JMEA seeks to manufacture a stigma-free workplace Loop Jamaica

The content originally appeared on: Jamaica News Loop News

In a significant move towards fostering a more inclusive and supportive workplace environment, the Jamaica Manufacturers and Exporters Association (JMEA) has launched the ‘Beyond Labels: Building a Stigma-Free Workplace’ initiative.

The project, undertaken in collaboration with PEPFAR, CDC, UNAIDS, and JN+, aims to implement educational programmes addressing HIV awareness, transmission understanding, and prevention methods among JMEA employees and member companies.

Kamesha Blake, Executive Director of the JMEA, emphasised the significance of the project, stating, “This initiative transcends the specific issues related to HIV-related stigma and discrimination. It embraces an inclusive approach, recognising that stigma, whether linked to HIV, mental health, race, gender, sexual orientation, or any other factor, significantly undermines individual well-being, organizational productivity, and societal cohesion.”

Conceptualised in 2023, the project is scheduled to run for eight months, culminating in August of this year.

It aims to cultivate a workplace culture that values and respects diversity, ensuring equity and inclusivity at all levels. The project will include a series of workshops tailored for senior management, including human resource representatives, and employees.

It will also have a strong focus on capacity-building strategies to combat stigma and discrimination, legal aspects, and human rights considerations associated with the condition in the workplace, crafting comprehensive health policies, and dispelling common myths and misconceptions.

Sydney Thwaites, President of the JMEA emphasised, “The core mandate at the JMEA is focused on helping to advocate for and advance a thriving manufacturing and export-led economy, and such results is unattainable without a thriving workforce. Hence, our mandate encompasses not only the formulation of policies and interventions aimed at enhancing operational efficiency but also extends to initiatives that prioritize the mental and physical well-being of our workforce.”

Thwaites outlined that it was through research, the JMEA identified the prevalence of HIV-related stigma and discrimination within workplaces which overtime has led to the fuelling of a culture where individuals are reluctant to seek medical care and undergo relevant testing, specifically males.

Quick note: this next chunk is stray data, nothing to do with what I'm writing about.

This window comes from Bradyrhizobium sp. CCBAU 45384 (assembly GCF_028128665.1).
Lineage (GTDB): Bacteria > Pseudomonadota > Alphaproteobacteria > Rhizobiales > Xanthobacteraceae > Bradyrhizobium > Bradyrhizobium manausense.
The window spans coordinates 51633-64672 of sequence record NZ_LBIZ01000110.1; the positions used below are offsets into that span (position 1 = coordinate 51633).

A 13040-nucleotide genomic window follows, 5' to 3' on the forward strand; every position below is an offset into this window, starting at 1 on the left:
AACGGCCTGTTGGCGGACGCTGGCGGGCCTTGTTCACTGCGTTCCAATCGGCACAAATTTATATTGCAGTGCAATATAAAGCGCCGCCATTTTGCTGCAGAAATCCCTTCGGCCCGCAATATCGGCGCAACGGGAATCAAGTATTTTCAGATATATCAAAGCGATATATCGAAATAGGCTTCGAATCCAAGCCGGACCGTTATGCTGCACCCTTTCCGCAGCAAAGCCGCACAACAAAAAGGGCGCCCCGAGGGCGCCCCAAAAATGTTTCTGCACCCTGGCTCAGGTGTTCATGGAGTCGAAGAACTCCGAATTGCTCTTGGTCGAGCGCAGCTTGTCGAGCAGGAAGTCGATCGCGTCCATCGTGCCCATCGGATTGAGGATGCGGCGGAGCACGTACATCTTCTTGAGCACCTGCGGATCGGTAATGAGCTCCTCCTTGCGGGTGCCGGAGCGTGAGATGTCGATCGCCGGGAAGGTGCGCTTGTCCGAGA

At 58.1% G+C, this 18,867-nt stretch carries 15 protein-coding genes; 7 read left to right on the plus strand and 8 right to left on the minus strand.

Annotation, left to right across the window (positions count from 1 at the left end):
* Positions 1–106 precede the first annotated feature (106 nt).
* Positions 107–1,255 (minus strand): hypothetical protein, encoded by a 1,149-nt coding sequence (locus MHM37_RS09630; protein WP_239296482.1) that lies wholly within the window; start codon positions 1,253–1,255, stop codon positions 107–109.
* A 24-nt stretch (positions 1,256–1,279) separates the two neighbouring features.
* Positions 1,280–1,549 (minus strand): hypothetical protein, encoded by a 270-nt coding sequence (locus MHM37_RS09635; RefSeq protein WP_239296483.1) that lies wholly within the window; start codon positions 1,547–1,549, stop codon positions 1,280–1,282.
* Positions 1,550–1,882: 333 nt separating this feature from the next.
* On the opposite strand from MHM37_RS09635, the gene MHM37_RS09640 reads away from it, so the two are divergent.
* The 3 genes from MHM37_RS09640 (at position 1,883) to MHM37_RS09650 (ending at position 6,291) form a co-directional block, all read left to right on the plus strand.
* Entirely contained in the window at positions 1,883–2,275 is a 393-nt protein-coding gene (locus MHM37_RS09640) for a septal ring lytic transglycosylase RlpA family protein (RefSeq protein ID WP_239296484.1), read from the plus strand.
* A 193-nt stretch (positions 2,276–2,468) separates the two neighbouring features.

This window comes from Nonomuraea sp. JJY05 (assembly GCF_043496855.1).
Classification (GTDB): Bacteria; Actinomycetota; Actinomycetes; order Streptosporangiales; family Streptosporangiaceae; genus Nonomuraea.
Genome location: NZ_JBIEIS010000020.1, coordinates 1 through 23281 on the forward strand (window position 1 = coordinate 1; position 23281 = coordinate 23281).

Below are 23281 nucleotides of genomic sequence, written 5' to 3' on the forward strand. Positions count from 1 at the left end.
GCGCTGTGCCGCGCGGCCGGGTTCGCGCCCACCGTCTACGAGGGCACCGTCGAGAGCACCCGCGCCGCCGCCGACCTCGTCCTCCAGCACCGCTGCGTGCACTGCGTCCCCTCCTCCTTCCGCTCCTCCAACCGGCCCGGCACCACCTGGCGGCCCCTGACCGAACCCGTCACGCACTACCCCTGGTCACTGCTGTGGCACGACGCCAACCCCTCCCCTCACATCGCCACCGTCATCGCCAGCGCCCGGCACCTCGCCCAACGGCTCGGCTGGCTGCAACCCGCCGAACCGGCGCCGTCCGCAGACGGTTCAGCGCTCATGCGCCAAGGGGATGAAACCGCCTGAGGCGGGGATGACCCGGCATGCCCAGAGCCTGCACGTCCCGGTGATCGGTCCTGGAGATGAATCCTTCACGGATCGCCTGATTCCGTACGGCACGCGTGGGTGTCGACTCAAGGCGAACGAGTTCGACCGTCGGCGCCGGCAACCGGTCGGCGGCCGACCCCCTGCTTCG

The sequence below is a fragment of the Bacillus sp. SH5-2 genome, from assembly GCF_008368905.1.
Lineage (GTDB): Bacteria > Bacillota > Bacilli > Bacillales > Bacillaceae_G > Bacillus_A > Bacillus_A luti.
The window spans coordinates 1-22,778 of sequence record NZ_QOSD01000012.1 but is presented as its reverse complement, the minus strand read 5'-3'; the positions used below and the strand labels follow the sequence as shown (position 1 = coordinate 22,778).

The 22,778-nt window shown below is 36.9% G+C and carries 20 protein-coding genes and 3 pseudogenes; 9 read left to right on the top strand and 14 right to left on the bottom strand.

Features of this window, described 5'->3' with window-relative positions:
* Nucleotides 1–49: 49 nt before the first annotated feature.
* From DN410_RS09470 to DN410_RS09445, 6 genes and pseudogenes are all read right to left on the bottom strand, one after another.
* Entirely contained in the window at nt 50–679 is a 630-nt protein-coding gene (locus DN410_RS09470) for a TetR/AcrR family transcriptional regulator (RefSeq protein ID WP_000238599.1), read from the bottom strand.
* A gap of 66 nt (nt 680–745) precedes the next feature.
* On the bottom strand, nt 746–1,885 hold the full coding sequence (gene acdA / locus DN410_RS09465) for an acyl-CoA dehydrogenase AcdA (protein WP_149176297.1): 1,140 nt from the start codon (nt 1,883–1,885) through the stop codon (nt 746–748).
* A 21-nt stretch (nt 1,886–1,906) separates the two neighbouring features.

He noted, “While there is encouraging news that 93 percent of Jamaicans living with the condition are aware of their status, a concerning statistic emerges that only 54 per cent of them are receiving the necessary treatment, with a greater number of females accessing treatment than males. Therefore, as the leading industry association, catering to the manufacturing and export community, supporting over 600 member companies which employ a workforce exceeding 84,300 individuals; it is only fitting that we, at the JMEA take up the charge to foster an initiative that will help to create a paradigm shift within the workplace.”

Dr Richard Amenyah, UNAIDS Multi-Country Director, Caribbean, commended the JMEA’s invitation to address workplace stigma and discrimination, stating, “UNAIDS’ call to action is ‘To protect everyone’s health to protect everyone’s rights.’ Therefore, we are fully aligned with JMEA because by going ‘Beyond Labels,’ we can create stigma-free workplaces and contribute to ending AIDS as a public health threat.”

Ambassador Nick Perry, United States Ambassador to Jamaica, lauded the JMEA for their goal to end HIV related stigma and discrimination in the workplace in Jamaica. He also acknowledged the Association’s efforts to reduce unnecessary suffering and loss of productivity for the nation as the United States “looks forward to seeing Jamaica progress towards the elimination of all forms of HIV-related stigma and discrimination. Ambassador Perry highlighted the United States’ commitment to (collaboratively) take on this journey”.

Through this joint effort, the organising entities aspire to cultivate a work environment that is more inclusive and supportive by shedding light on the far-reaching effects of HIV-related stigma and discrimination.